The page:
Alternatively, you can easily make your own good quality well-draining cactus soil at home.  Start with one-third organic matter such as a good quality peat-free compost or coconut coir.  Mix this with two-thirds of minerals such as grit, sand, or perlite.

Flowers

Since Astrophytum Asteria is relatively easy to grow, the only special requirement it needs is a well-rested winter period to give it the best possible chance of flowering successfully the following year. 

To provide a well-rested winter period, you should reduce the frequency and amount of water and also reposition your cactus into a cooler position just for the winter months. Doing this will increase the chances of your cactus flowering in the following year. 

Astrophytum asterias flower

The Astrophytum Asteria cactus flowers from March until May.  Flowers are yellow with an orange center and measure approximately 3-inches in diameter.  After following, the blooms turn into hairy-looking berries that are either pink, red, or gray.

Feeding

To encourage a good, strong root system and healthy growth use a ready-mixed cactus fertilizer and dilute with water. Only fertilize during the summer month every 4-6 weeks. There’s no need to fertilize your Astrophytum Asteria in winter. We suggest a diluted 10-10-10 fertilizer.

Repotting

Astrophytum Asteria is a slow-growing cactus that will only need to be re-potted every 2-3 years. When re-potting, always use free well-draining soil and hold off watering for a few days to allow your cactus to acclimatize. Thereafter, water as described above.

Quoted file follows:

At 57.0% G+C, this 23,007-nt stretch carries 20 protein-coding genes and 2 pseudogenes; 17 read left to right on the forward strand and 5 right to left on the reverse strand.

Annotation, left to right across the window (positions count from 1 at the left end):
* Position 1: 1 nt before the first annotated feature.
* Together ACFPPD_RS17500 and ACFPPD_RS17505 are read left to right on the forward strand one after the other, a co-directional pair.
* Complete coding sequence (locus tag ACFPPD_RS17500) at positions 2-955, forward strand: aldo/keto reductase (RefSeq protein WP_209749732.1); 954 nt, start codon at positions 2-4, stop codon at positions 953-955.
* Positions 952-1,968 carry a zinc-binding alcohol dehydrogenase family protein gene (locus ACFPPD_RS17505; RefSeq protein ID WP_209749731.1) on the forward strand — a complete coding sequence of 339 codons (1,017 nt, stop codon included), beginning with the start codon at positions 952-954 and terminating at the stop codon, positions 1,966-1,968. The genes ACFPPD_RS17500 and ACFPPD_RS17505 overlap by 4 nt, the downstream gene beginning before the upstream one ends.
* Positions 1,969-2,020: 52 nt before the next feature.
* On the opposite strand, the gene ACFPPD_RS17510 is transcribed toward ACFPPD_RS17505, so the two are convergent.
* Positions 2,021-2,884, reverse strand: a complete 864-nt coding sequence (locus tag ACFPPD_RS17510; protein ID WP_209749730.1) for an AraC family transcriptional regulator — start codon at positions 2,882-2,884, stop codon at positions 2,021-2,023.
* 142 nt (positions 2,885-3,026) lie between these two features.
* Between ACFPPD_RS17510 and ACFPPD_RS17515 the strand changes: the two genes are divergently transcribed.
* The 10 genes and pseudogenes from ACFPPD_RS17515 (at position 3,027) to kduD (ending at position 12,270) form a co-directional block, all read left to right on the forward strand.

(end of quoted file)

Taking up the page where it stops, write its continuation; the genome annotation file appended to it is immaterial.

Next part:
How To Propagate Astrophytum Asteria

Astrophytum Asteria can only be propagated from seed. Use good quality shop-bought seeds or, if you’re lucky enough to own a mature plant, harvest the seeds from the fruit that appears after flowering. For the best chance of success, use seeds that are as fresh as possible. 

After flowering, collect seeds from the capsules found within the ripe fruits. Open the capsule to remove the seeds and before sowing, allow them to dry thoroughly. 

Use cactus soil but add extra sand to ensure even more effective drainage.  Scatter the dried seeds over the soil and lightly cover them with more sand.  Avoid placing the seeds in direct sunlight. Young plants and seedlings need a warm, well ventilated, and sheltered position with plenty of light and partial shade if very hot.

Water just enough to keep the soil moist and until the seeds germinate, which can take up to 8 weeks. 

Once germinated, reduce the amount of water. They will take a year or so to develop into the familiar dome shape and 2 years plus for the ridges and spikes to form.

Succulent Box Banner 728 x 90

Common problems with Astrophytum Asteria (Star Cactus)

Root Rot

Overwatering, allowing the soil to remain wet or not using a well-draining soil are all common causes that can lead to root rot in a Astrophytum Asteria cactus. 

Identifying root rot is not always simple but there are a number of tell-tale signs to look out for.  These include the top of the cactus becoming saggy or turning yellow, an unpleasant smell, or the main bottom of the stem turning brown at the base just below the soil level. 

To treat your Astrophytum Asteria for root rot you should first remove it from its pot. Then, very carefully brush off any soil that remains around the roots.

Roots that are brown or black and soft and mushy are rotten and need trimming off.  Always use sharp, sterile scissors or a knife to remove root rot and allow the cut to dry before repotting with fresh soil in a clean pot.

Water thoroughly, but less frequently thereafter.

Mealybugs

Often found in between the ridges of Astrophytum Asteria, Mealybugs produce a distinctive cotton-like mass on the plant’s surface. They feed on the plant’s sap by piecing their straw-like mouth into the foliage.

Use household insect spray, neem oil, detergent or soapy water to wash them away. Repeat regularly until the infestation subsides.

Scale

Scale are static shell-like parasites that sit in the ridges of Astrophytum Asteria and feed on the sap from within. Infestations lead to the plant looking sick and wilted. You can treat scale by using a diluted detergent or soapy water to wash them off.

Leave a Comment

Your email address will not be published. Required fields are marked *

shares